The Diary of a Nobody by George Grossmith
This classic of Victorian suburbia will always be renowned for the character of Mr Pooter. ...more info on wikipedia
About the artist: Stephanie Blackfrom the UK
Stephanie was raised by ptarmigans on a mountainside in Scotland, and went on to study illustration at Glasgow School of Art. And then went to another one after that, for good measure. Her work combines drawings, photocopies and matter extracted from the guts of numerous shabby sketchbooks and junk shops and has something of an air of dilapidation about it. It exists in the gaps between words and pictures, somewhere between sense and incomprehension. Rumours that she is heir to a fortune built on the invention and subsequent popularity of the Victorian moustache cup have proved unfounded.
Why this work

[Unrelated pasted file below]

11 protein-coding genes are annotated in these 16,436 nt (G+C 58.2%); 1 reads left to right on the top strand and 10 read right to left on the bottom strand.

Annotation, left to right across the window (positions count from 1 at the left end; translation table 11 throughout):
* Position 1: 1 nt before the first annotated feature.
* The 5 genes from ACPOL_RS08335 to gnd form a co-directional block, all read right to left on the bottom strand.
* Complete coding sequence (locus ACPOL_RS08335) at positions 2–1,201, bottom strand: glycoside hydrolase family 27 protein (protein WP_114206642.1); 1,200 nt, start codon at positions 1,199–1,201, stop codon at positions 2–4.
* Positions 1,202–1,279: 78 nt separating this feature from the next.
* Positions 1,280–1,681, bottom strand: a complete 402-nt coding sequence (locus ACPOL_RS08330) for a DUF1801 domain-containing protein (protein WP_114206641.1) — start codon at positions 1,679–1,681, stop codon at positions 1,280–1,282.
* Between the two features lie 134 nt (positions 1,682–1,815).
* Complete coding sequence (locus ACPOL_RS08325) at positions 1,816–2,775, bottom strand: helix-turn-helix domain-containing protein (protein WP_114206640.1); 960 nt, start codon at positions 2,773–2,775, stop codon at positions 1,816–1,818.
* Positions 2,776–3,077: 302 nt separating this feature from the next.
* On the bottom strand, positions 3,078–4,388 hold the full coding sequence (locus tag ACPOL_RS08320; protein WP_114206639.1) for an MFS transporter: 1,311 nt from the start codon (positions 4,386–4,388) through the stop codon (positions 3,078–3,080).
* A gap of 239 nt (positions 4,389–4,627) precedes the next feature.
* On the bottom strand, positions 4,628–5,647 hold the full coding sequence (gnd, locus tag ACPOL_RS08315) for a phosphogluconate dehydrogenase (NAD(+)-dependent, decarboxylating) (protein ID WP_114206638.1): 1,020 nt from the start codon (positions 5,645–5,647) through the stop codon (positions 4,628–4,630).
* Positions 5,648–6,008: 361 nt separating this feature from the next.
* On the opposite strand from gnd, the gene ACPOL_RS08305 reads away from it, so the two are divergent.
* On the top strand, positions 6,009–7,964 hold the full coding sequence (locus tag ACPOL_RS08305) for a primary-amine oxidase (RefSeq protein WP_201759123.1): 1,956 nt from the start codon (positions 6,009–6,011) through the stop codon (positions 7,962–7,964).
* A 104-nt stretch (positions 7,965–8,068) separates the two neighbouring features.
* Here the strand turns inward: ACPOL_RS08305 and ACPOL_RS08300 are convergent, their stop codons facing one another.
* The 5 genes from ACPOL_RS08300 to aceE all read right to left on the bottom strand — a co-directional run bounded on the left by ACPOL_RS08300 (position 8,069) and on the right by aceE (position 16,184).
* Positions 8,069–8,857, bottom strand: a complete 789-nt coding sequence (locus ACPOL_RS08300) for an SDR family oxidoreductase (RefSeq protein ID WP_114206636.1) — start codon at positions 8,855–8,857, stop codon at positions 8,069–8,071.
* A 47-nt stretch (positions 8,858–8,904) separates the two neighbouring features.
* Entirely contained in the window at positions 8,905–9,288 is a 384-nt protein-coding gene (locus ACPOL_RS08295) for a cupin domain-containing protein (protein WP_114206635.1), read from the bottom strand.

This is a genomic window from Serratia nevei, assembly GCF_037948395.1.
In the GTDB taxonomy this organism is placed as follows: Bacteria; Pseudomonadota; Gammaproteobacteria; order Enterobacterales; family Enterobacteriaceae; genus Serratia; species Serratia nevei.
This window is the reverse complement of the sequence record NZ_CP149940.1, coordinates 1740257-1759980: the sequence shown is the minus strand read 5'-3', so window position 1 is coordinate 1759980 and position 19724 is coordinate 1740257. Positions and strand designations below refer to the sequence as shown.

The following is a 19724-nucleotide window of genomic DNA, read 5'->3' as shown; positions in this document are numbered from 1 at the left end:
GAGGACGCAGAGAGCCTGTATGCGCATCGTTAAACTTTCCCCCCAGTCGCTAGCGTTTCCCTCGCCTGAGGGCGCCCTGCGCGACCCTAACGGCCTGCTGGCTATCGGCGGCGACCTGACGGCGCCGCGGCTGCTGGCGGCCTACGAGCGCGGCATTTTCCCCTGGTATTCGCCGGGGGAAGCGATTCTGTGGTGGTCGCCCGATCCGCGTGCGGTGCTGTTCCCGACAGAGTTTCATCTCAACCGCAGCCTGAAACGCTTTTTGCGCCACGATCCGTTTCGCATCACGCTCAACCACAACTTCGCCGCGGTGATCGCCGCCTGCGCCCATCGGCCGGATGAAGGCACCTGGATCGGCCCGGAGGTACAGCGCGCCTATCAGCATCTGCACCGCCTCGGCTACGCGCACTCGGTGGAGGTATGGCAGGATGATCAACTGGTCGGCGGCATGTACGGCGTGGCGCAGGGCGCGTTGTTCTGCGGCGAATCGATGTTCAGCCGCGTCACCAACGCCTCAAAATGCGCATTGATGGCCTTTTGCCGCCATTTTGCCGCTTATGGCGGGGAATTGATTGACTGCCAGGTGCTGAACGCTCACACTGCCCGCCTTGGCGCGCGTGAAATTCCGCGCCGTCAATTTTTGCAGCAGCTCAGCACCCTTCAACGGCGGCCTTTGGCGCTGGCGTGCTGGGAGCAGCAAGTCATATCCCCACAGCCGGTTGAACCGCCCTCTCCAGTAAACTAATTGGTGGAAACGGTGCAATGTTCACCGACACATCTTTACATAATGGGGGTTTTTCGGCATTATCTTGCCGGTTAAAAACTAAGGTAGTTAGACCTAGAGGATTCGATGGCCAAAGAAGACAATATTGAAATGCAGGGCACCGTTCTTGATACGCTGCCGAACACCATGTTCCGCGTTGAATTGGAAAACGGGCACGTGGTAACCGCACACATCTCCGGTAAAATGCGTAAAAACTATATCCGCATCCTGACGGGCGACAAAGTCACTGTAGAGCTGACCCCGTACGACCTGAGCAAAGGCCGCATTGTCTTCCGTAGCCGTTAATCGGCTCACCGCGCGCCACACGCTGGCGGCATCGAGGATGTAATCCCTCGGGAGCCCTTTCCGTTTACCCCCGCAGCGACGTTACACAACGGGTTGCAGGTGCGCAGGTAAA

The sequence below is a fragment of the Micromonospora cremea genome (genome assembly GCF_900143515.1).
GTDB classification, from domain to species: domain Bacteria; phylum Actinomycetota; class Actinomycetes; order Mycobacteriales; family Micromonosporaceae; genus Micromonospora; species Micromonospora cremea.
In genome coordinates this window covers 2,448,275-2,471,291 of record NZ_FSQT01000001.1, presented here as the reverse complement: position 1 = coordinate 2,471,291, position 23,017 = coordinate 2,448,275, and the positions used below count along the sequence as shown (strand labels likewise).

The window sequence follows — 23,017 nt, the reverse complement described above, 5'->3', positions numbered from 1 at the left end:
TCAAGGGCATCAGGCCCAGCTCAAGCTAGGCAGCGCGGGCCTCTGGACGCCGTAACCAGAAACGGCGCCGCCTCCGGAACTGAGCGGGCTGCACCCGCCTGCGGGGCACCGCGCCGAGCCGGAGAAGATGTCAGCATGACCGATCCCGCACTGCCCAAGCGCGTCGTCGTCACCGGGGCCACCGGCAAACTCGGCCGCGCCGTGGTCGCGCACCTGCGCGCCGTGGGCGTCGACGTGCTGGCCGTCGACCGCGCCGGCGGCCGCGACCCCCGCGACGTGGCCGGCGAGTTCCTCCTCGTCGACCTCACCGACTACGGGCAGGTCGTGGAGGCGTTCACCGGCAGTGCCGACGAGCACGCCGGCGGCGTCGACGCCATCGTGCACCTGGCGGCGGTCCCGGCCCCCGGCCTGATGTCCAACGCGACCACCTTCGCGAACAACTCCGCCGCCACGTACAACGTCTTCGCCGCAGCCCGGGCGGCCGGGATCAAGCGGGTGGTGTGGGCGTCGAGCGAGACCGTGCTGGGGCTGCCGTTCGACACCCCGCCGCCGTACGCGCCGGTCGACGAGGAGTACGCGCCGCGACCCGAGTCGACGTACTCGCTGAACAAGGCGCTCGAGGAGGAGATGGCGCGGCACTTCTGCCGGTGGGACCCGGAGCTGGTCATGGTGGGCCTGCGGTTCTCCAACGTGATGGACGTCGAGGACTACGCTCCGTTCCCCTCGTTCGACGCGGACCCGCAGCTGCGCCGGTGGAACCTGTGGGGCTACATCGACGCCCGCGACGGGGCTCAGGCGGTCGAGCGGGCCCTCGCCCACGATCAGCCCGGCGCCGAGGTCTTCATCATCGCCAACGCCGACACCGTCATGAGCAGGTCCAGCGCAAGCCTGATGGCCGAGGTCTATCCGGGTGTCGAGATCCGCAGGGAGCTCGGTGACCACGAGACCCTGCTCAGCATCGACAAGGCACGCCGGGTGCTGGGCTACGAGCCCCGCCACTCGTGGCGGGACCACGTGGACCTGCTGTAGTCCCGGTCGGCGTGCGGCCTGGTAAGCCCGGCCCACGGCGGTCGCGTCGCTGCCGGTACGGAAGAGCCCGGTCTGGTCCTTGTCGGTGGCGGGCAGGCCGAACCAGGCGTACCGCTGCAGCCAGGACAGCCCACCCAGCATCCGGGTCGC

“After embarking upon an ill-fated excursion into metaphorical territory, the solution to the problem was found in the book’s main character and his endeavours to record the minutiae of life at Brickfield Terrace. The indefatigable Mr. Pooter was better served by a more literal response to match his excruciating banter and ill-advised attempts at humour. My response was to award the self-important fellow a crown of blancmange to be worn as he and his long-suffering wife serve endless, grey, mutton-based meals to their small circle of friends and acquaintances as they ham-fistedly negotiate the complexities of polite company. Therefore the result isn’t so much a poster announcing the book as a print to be lived with. It is less immediate and more humdrum, comprising layers of detail to be unravelled through intimacy. This approach was intended to reflect the notion of a diary of trivial events amplified beyond their importance, and the experience of spending time reading it in the form of the book selected from the list.”